"Be sure you put your feet in the right place, and then stand firm."
- Abraham Lincoln
Self Esteem and Eating Disorders
Those suffering from eating disorders most often have two things which are the common denominators of eating disorders. The first common denominator is poor self-esteem, the belief that they are not good enough, that they do not have much to offer the world, and the "felt need" to do something to "make up for that," which is partially acted out in the eating disorder. Secondly, the eating disorder truly is a disorder of avoidance. It becomes a way for those so addicted and so trapped in its grip to avoid painful emotions, painful beliefs about self, pain that comes from a lost sense of one's identity, and further, a way to avoid rejection and other painful experiences in life.
Poor self-esteem is the thread of the deep woven fabric of an eating disorder. Eating disorder patients most often become trapped in a belief about self which is: ‘I am nothing more than my appearance, my achievements, and what others think of me.' It is these beliefs about themselves that keep the eating disorder alive and well. Therefore, a step to recovery, and then ultimately one of the blessings of recovery, is to once again learn that esteem and worth are much more than appearance, so much more than achievements, and everything more than what others might think and feel.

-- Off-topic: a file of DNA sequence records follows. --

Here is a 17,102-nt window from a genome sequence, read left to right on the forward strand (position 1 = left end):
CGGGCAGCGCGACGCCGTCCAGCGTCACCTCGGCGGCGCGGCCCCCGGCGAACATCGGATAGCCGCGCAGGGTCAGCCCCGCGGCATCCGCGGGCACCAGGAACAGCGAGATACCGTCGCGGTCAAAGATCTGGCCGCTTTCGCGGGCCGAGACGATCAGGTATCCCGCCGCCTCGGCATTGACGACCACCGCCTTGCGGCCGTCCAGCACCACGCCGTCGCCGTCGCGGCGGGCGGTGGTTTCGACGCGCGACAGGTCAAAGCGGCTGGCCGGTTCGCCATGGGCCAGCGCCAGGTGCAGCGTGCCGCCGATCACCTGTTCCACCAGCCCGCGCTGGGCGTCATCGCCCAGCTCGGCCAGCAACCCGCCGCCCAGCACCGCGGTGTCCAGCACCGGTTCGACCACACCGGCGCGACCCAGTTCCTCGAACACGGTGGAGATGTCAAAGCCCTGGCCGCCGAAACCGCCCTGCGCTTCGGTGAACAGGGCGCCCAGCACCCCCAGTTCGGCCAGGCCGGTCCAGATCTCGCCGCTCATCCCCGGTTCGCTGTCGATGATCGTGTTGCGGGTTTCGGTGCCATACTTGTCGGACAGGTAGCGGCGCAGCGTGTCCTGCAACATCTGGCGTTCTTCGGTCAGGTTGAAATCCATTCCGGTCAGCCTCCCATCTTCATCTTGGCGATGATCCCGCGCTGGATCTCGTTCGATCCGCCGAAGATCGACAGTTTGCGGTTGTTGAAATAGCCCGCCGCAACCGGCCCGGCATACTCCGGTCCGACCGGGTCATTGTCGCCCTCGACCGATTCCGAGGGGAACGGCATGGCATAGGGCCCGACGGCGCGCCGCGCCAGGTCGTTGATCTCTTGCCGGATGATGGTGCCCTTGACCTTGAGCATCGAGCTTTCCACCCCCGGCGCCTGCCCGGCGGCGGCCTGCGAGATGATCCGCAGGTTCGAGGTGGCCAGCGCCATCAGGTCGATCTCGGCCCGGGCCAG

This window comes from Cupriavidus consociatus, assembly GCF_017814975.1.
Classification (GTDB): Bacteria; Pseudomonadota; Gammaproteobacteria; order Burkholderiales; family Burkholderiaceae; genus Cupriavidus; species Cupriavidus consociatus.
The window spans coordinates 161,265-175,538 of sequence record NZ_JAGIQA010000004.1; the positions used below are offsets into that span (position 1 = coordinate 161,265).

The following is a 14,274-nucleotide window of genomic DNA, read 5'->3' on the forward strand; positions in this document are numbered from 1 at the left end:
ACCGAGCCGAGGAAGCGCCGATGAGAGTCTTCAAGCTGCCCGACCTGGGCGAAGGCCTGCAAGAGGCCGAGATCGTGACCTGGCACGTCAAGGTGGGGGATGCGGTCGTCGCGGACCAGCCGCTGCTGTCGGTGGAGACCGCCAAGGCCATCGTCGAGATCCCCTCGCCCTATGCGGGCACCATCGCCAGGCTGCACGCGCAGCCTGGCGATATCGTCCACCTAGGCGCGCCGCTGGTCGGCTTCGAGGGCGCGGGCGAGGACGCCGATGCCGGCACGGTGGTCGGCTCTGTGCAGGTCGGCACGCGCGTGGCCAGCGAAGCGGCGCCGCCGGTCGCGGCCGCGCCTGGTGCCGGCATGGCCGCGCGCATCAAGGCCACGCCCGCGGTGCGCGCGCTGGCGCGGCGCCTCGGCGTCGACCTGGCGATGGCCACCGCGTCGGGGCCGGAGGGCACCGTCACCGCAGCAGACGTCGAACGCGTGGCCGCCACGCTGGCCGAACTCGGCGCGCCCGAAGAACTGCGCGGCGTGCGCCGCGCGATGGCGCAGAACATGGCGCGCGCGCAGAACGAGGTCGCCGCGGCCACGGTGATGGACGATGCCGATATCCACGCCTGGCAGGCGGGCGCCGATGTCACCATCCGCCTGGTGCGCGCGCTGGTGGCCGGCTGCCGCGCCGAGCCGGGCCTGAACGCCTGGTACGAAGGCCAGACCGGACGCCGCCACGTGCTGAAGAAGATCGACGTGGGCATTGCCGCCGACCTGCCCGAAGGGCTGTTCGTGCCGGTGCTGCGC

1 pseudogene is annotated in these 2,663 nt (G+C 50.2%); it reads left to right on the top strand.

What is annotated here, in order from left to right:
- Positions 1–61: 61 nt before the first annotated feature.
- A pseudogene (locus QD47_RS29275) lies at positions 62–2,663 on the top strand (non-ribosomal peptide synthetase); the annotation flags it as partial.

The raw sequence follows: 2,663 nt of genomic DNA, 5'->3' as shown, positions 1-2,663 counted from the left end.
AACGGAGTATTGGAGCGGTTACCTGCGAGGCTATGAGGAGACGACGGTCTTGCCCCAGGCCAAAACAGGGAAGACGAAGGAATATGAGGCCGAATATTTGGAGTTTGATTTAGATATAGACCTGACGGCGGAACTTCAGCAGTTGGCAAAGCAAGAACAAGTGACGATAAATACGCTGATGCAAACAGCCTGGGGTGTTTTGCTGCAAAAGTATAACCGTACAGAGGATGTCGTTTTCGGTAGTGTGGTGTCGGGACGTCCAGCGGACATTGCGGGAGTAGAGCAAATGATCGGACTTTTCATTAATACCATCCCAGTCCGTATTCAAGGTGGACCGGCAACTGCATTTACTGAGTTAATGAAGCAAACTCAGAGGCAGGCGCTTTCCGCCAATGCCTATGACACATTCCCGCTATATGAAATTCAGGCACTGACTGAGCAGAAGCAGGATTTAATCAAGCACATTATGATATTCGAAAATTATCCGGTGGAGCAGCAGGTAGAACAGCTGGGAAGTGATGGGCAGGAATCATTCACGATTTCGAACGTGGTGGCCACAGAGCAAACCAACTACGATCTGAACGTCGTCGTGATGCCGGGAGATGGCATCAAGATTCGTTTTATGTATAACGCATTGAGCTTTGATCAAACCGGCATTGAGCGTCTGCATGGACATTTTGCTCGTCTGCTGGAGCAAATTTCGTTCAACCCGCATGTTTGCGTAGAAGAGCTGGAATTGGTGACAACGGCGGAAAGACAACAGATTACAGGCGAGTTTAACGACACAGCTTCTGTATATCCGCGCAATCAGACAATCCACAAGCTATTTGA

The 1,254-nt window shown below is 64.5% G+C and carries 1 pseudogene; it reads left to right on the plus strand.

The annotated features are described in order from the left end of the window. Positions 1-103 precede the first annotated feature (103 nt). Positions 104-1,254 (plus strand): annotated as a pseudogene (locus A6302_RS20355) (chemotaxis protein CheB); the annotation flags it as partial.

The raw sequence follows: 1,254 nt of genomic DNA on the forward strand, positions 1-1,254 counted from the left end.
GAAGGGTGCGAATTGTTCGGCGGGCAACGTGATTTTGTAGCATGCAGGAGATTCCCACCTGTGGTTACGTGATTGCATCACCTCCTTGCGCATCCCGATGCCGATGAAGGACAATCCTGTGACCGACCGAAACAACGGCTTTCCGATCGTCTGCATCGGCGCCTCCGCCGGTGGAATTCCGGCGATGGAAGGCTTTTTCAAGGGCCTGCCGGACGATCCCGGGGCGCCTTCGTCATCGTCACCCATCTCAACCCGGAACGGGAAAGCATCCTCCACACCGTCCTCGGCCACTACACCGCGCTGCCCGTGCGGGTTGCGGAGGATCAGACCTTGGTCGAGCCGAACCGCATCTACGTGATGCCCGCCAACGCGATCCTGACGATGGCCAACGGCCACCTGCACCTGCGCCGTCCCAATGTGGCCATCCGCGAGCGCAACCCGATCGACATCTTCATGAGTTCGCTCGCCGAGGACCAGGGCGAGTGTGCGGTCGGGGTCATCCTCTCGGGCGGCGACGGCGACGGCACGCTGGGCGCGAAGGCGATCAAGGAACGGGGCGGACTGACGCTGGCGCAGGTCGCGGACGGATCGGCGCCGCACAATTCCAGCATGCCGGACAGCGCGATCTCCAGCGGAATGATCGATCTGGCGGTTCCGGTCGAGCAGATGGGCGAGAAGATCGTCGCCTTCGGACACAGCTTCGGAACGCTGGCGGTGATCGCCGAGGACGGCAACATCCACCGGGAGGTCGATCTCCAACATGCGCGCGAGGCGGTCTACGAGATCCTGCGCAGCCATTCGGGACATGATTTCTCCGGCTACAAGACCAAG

Self-esteem has more to do with what one believes in, what one thinks, feels and desires, the intentions of one's heart, one's sensibility, intuition, capabilities, and more. It has to do with passion and how one lives their life. Self-esteem has more to do with the internal than the external. For the religious, it has to do with deity and divinity, the meaning of being a creation of God. For others, it may include ideas of connection with others, self-respect, good intention, talents, whether developed or not, a sense of being rather than doing. It is about who we are, and the intentions of the heart.
According to Bednar Wells and Peterson (1989), self-esteem is: "An enduring and affective sense of personal value based on accurate self-perceptions."